“Often when alert levels are raised around volcanoes around the world there isn’t an eruption, it’s more just a precautionary measure,” Andrews said.

“So no one can say with any certainty at all if there was going to be an eruption. If they knew that there was going to be one, they would have said so but they didn’t. It was more of an act of caution.

“The chain reaction that causes this to violently depressurize (at White Island) happens so quickly, within a heartbeat almost, really there’s nothing you can do to know it’s coming or get out of the way.”

New Zealand journalist Grace Cocker told CTV News Channel she visited White Island in 2012.

“When I went out there it was also an alert level too, which is what was happening in this situation,” she said.

“A lot of the time when they look at this, its looked at as to what steam is being produced from the sulpher. A lot of people, locals especially, are joining in that debate of maybe it’s time to shut down the Whakaari/White Island tours and to leave it at peace out there to continue doing its thing in the ocean, rather than risking anymore lives.

“It’s taken everybody by surprise and shock.”

Cocker said the eruption will be a huge hit to the nearby town of Whakatane, which calls itself the “Gateway to White Island.”

“It’s one of those risks you take when you decide, in my own naivety possibly, those years ago, the way you look at it is ‘this is amazing, it’s an active volcano and how many people can go on a two hour boat ride and be on an active volcano and walk around its crater,’” she said.

“The tour company does take safety seriously, you wear hardhats, you have these big gas masks on your face, they call you the night before to say whether the tour can or can’t go ahead, because they’re constantly monitoring levels.

Dozens of active volcanoes are accessible to the public to view up close.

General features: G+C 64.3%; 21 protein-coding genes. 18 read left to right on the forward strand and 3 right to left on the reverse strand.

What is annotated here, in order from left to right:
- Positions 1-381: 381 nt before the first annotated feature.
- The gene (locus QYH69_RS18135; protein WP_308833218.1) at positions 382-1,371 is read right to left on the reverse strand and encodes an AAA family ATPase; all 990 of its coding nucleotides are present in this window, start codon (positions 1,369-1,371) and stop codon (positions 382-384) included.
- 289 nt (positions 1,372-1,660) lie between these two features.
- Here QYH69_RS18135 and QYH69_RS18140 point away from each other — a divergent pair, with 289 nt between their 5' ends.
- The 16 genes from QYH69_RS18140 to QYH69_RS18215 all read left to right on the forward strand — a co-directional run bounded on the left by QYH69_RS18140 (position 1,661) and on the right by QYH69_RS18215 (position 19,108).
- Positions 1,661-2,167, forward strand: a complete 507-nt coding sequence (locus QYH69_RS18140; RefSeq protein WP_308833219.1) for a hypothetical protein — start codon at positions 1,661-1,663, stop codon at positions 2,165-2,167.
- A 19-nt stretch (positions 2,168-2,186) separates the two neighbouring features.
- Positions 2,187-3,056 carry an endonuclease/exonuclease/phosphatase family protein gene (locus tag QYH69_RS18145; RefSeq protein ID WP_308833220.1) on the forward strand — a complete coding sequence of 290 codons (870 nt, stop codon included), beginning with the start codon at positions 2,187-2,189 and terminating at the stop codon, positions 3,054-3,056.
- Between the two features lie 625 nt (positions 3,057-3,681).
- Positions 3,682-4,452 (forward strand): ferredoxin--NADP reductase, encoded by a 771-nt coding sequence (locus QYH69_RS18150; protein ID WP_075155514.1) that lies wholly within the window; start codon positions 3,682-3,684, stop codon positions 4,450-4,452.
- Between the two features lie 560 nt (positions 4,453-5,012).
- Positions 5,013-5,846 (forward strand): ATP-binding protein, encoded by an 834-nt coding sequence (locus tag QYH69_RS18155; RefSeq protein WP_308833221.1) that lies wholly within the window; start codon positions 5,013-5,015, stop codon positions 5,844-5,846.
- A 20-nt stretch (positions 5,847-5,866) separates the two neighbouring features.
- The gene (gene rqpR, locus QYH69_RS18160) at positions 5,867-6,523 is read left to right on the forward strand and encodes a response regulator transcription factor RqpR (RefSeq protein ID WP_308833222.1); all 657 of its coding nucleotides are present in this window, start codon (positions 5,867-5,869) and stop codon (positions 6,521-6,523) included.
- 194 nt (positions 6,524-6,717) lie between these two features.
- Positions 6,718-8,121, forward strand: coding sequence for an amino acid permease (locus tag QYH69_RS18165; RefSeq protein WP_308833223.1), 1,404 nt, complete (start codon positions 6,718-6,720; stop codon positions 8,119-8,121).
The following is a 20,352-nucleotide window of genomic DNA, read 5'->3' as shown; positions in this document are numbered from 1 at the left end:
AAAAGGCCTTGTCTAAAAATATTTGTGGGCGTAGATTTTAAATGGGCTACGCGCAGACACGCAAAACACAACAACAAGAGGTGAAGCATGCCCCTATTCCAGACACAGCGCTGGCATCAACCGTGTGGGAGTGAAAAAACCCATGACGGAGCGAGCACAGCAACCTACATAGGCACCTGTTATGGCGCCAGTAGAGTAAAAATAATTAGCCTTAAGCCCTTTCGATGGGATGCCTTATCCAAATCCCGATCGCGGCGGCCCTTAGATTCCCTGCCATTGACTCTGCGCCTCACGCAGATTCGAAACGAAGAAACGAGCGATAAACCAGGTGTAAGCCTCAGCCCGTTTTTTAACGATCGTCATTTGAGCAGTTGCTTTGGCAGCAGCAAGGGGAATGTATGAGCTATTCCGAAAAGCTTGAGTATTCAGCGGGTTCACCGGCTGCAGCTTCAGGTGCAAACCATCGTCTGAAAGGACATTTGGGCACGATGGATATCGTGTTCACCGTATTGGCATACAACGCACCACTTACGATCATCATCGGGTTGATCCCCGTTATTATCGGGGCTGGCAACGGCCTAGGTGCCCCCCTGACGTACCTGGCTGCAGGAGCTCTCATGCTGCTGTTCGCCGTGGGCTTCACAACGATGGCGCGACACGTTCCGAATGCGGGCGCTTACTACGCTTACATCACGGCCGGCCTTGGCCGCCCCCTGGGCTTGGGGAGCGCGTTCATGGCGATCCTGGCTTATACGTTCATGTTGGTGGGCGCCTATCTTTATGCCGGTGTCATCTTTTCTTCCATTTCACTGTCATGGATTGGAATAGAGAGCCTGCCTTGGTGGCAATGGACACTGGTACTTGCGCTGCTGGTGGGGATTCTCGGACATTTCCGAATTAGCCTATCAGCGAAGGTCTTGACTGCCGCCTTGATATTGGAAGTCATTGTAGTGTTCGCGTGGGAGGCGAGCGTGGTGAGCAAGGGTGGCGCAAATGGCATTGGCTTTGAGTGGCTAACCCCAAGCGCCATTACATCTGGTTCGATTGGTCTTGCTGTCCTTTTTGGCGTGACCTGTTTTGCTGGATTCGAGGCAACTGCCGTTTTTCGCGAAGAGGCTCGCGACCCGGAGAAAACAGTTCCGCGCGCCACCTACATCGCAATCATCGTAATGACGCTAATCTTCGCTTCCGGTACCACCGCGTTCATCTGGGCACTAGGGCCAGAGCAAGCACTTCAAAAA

Mount Etna, Sicily, Italy

Etna, Europe’s highest and most active volcano, spewed ash and lava as recently as June.

The UNESCO World Heritage site is closely monitored and accessible from the Sicilian city of Catania.

The huge volcano is sometimes referred to as the “roof of Europe” Andrews said, and its eruptions have destroyed villages in the past.

A BBC film crew had a very close call there in 2017 when a lava flow mixed with steam caused a huge explosion, which pelted the group with boiling rocks and steam. 

Yellowstone National Park

America’s first national park sits on an active supervolcano. It last erupted more than 640,000 years ago, but is unlikely to erupt in the next few hundred years, according to the U.S. National Parks Service.

Kīlauea, Hawaii

Kilauea volcano in Hawaii receives around 2.6 million visitors annually. It last erupted in September 2018 causing fissures, lava flows and a summit collapse.

The most recent monitoring data shows no significant changes in volcanic activity in November.

Mount Vesuvius, Italy

An eruption by Mount Vesuvius in Italy buried the ancient Roman city of Pompeii in 79AD. It last erupted “quite explosively,” according to Andrews, in 1944.

Mount Stromboli, Sicily, Italy

Another active volcano in Italy, Mount Stromboli on the island of Sicily, erupted “very suddenly” Andrews said, in 2019 killing a hiker and sending tourists jumping into the sea for safety. Climbers can access the volcano unescorted.

Mount Sinabung, Indonesia

An eruption at Indonesia‘s Mount Sinabung in February last year shot ash five kilometres high and blew away much of the mountain’s summit.

Mount Sinabung is among more than 120 active volcanoes in Indonesia, which is prone to seismic upheaval due to its location on the Pacific “Ring of Fire.”

Mount Fuji, Japan

Around 300,000 people make the ascent up Mount Fuji every year,  according to Lonely Planet.

“During the climbing season routes are packed, and its barren, apocalyptic-looking landscape is a world away from Fuji’s beauty when viewed from afar,” the guide-book company said.

“At the summit, the crater has a circumference of 4km, but be prepared for it to be clouded over.”

A Japanese mobile network began offering free wi-fi on Japan’s most famous mountain in 2015.

–              With files from The Associated Press